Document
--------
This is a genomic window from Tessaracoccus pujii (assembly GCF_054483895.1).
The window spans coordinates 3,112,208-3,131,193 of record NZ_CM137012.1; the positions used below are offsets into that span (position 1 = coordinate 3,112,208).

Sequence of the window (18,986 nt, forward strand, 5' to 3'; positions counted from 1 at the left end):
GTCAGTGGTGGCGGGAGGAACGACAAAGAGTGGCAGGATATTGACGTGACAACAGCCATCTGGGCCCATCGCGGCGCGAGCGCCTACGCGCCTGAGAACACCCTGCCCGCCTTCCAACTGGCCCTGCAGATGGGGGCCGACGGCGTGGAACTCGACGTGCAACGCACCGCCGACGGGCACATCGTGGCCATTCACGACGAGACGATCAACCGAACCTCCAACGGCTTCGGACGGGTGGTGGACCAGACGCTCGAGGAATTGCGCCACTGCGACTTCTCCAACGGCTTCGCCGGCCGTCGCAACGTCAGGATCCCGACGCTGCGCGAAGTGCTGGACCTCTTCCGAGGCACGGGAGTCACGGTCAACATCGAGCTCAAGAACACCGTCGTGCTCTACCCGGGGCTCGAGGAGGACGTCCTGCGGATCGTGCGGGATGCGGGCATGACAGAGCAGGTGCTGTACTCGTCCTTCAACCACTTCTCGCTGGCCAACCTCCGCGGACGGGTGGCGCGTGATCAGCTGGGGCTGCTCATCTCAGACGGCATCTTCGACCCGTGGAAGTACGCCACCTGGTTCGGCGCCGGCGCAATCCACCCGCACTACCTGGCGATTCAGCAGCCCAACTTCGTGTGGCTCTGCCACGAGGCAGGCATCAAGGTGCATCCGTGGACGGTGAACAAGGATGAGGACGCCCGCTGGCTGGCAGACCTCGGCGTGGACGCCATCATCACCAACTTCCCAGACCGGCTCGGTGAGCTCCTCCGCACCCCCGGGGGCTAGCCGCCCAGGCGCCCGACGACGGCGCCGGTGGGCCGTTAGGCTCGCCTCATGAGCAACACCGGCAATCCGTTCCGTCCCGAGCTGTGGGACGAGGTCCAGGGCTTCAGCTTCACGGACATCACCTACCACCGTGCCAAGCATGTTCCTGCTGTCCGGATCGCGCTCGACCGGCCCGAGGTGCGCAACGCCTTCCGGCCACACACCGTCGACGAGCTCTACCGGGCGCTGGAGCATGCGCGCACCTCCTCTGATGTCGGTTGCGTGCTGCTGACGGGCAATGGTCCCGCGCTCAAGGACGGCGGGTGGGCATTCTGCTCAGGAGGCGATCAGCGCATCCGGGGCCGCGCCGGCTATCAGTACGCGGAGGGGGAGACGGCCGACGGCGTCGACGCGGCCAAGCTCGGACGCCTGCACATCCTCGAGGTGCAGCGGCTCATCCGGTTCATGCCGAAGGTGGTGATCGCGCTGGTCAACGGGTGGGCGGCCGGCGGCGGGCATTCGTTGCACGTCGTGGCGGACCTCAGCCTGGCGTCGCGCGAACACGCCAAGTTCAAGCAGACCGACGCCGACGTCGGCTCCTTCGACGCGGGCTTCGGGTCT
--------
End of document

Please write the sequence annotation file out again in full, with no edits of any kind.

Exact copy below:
This is a genomic window from Tessaracoccus pujii (assembly GCF_054483895.1).
The window spans coordinates 3,112,208-3,131,193 of record NZ_CM137012.1; the positions used below are offsets into that span (position 1 = coordinate 3,112,208).

Sequence of the window (18,986 nt, forward strand, 5' to 3'; positions counted from 1 at the left end):
GTCAGTGGTGGCGGGAGGAACGACAAAGAGTGGCAGGATATTGACGTGACAACAGCCATCTGGGCCCATCGCGGCGCGAGCGCCTACGCGCCTGAGAACACCCTGCCCGCCTTCCAACTGGCCCTGCAGATGGGGGCCGACGGCGTGGAACTCGACGTGCAACGCACCGCCGACGGGCACATCGTGGCCATTCACGACGAGACGATCAACCGAACCTCCAACGGCTTCGGACGGGTGGTGGACCAGACGCTCGAGGAATTGCGCCACTGCGACTTCTCCAACGGCTTCGCCGGCCGTCGCAACGTCAGGATCCCGACGCTGCGCGAAGTGCTGGACCTCTTCCGAGGCACGGGAGTCACGGTCAACATCGAGCTCAAGAACACCGTCGTGCTCTACCCGGGGCTCGAGGAGGACGTCCTGCGGATCGTGCGGGATGCGGGCATGACAGAGCAGGTGCTGTACTCGTCCTTCAACCACTTCTCGCTGGCCAACCTCCGCGGACGGGTGGCGCGTGATCAGCTGGGGCTGCTCATCTCAGACGGCATCTTCGACCCGTGGAAGTACGCCACCTGGTTCGGCGCCGGCGCAATCCACCCGCACTACCTGGCGATTCAGCAGCCCAACTTCGTGTGGCTCTGCCACGAGGCAGGCATCAAGGTGCATCCGTGGACGGTGAACAAGGATGAGGACGCCCGCTGGCTGGCAGACCTCGGCGTGGACGCCATCATCACCAACTTCCCAGACCGGCTCGGTGAGCTCCTCCGCACCCCCGGGGGCTAGCCGCCCAGGCGCCCGACGACGGCGCCGGTGGGCCGTTAGGCTCGCCTCATGAGCAACACCGGCAATCCGTTCCGTCCCGAGCTGTGGGACGAGGTCCAGGGCTTCAGCTTCACGGACATCACCTACCACCGTGCCAAGCATGTTCCTGCTGTCCGGATCGCGCTCGACCGGCCCGAGGTGCGCAACGCCTTCCGGCCACACACCGTCGACGAGCTCTACCGGGCGCTGGAGCATGCGCGCACCTCCTCTGATGTCGGTTGCGTGCTGCTGACGGGCAATGGTCCCGCGCTCAAGGACGGCGGGTGGGCATTCTGCTCAGGAGGCGATCAGCGCATCCGGGGCCGCGCCGGCTATCAGTACGCGGAGGGGGAGACGGCCGACGGCGTCGACGCGGCCAAGCTCGGACGCCTGCACATCCTCGAGGTGCAGCGGCTCATCCGGTTCATGCCGAAGGTGGTGATCGCGCTGGTCAACGGGTGGGCGGCCGGCGGCGGGCATTCGTTGCACGTCGTGGCGGACCTCAGCCTGGCGTCGCGCGAACACGCCAAGTTCAAGCAGACCGACGCCGACGTCGGCTCCTTCGACGCGGGCTTCGGGTCT